Another facet of South Carolina’s landscape: water, and with it, flooding. Along Beidler’s 1.75-mile boardwalk, there are signs posted indicating the 100-year-flood water levels from 2015. But swamps provide hope for flood resilience and biodiversity through trees.

According to the U.S. Environmental Protection Agency, one acre of wetlands has the potential to store one million gallons of water and coastal wetlands offer some storm protection through buffering wind, storm surge, and deluges of water. The ability to absorb and store water can slow the rate at which water enters rivers and streams, reducing downstream flooding. Unfortunately, coastal wetlands in the U.S. are disappearing at an estimated rate of 80,000 acres per year due to development, silviculture, and agriculture—anthropogenic change that has an indirect impact on the hydrology of wetlands.

How can we learn from Beidler Forest to curb flooding and reap the benefits of biodiversity? Encourage the proliferation of local ecosystems, even in our own yards and green spaces. Rain gardens, native plants, and trees provide avenues to those benefits.

“Trees are organic water pumps,” says Jennifer Tyrrell, Audubon South Carolina’s engagement manager. “Controlling stormwater and flooding starts with you, on your own property.”

Through canopy cover, root systems, interruption of impervious surfaces, and in death, trees help reduce the risk of flooding. Canopy cover works by simply getting in the way of rainfall; this allows for the spread of rainfall over time which aids in the evaporation of rain within the canopy. Root systems allow water to drain quicker into the soil while also preventing surface runoff, which provides more storage for water. With the increase in urban development, comes an increase in impervious surfaces (like pavement and roads)—urban trees improve water infiltration. And in death, trees that succumb near waterways aid living trees to slow the flow of flooding.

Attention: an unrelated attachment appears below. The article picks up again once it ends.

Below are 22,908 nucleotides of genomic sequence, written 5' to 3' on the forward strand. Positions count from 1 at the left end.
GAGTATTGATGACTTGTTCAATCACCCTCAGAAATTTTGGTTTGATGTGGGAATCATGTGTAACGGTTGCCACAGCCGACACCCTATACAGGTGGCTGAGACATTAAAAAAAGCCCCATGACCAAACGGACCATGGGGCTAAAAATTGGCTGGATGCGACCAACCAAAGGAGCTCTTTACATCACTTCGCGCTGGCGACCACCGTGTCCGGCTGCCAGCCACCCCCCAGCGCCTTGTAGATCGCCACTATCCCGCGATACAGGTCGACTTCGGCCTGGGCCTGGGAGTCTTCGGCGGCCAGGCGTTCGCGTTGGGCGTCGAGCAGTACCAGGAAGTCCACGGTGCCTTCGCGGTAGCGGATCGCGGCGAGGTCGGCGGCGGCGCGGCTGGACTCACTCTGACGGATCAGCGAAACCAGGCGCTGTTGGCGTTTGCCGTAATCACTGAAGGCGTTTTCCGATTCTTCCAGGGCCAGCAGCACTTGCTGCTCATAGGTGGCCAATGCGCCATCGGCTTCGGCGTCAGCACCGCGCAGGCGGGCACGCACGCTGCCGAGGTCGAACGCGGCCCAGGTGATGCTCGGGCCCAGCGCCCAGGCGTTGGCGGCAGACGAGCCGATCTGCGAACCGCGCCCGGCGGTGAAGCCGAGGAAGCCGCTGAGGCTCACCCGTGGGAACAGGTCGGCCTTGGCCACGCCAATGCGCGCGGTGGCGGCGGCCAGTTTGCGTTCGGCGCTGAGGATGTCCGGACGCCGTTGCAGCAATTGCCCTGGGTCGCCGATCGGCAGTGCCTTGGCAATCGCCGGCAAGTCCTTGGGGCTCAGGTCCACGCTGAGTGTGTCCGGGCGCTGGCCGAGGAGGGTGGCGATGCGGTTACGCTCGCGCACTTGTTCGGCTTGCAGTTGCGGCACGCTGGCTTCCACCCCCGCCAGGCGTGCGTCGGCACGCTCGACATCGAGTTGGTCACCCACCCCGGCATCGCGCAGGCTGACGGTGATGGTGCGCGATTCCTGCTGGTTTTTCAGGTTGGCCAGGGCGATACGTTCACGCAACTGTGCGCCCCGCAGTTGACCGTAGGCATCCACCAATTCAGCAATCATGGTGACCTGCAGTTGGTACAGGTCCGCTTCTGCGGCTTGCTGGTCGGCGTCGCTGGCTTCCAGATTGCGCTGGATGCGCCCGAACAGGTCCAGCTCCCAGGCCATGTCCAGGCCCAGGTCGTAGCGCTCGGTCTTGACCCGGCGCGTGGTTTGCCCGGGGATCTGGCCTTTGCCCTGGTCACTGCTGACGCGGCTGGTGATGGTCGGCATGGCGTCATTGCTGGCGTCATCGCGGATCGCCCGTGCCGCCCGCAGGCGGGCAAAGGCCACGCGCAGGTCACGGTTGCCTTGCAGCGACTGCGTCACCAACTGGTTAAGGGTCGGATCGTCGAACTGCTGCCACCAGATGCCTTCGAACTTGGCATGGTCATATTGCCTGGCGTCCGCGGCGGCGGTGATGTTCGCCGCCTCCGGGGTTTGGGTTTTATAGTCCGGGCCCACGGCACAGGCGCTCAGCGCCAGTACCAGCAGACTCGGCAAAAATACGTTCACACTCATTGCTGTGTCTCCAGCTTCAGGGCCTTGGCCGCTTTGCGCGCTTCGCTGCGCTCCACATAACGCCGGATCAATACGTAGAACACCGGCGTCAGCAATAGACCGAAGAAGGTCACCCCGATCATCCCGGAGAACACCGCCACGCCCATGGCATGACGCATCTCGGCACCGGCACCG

Beyond flood-risk reduction, trees encourage diverse wildlife.

Research by entomologist Doug Tallamy of the University of Delaware demonstrates favor for native trees in this regard: a nonnative gingko tree might host five species of caterpillars while native oak trees support over 550 species. Insects are vital for avian wildlife. Refueling migratory birds depend on them and the majority of terrestrial bird species feed their young insects.

Inviting and supporting wildlife in backyards through native plants provides an avenue to reconnect with the landscape that predates human-built environments.

In a native plant-landscaped yard, one might discover similar sounds to those at Beidler Forest: Gregarious cedar waxwings congregate and chatter in unison around anything berry-related. Barred owls frequent urban settings on silent wings, delighting in rodent population reduction. Indigo buntings, nicknamed “blue canaries,” migrate and consume seeds and insects while letting out their infamous sharp “chip!” call.

A bird perched on the side of a tree.

HABITATS. A Prothonotary warbler feeds its young in a tree cavity. Nest sites include old woodpecker nests, bird boxes, and in holes of their own making, filling the cavity with moss and vegetation. Photo by Don Wuori.

Through mimicry of local ecosystems, a green space can be transformed into a wildlife or bird friendly yard while also combating flooding.

“You want to look at your yard as if it’s a habitat. You want to structure it: have some ground cover, have a midstory, have an upper story, and have a canopy,” says Tyrrell. “And if you’re starting out, try selective weeding. Learn what native plants are coming up in your yard and decide ‘hey, I’m going to protect this thing here.’ Add edging so it looks like you meant to put it there. I have a lot of spiderwort, a native iris, that got in my yard on its own. It’s one of the first things to bloom in the spring—which is important for bees. If these things volunteer, leave them.”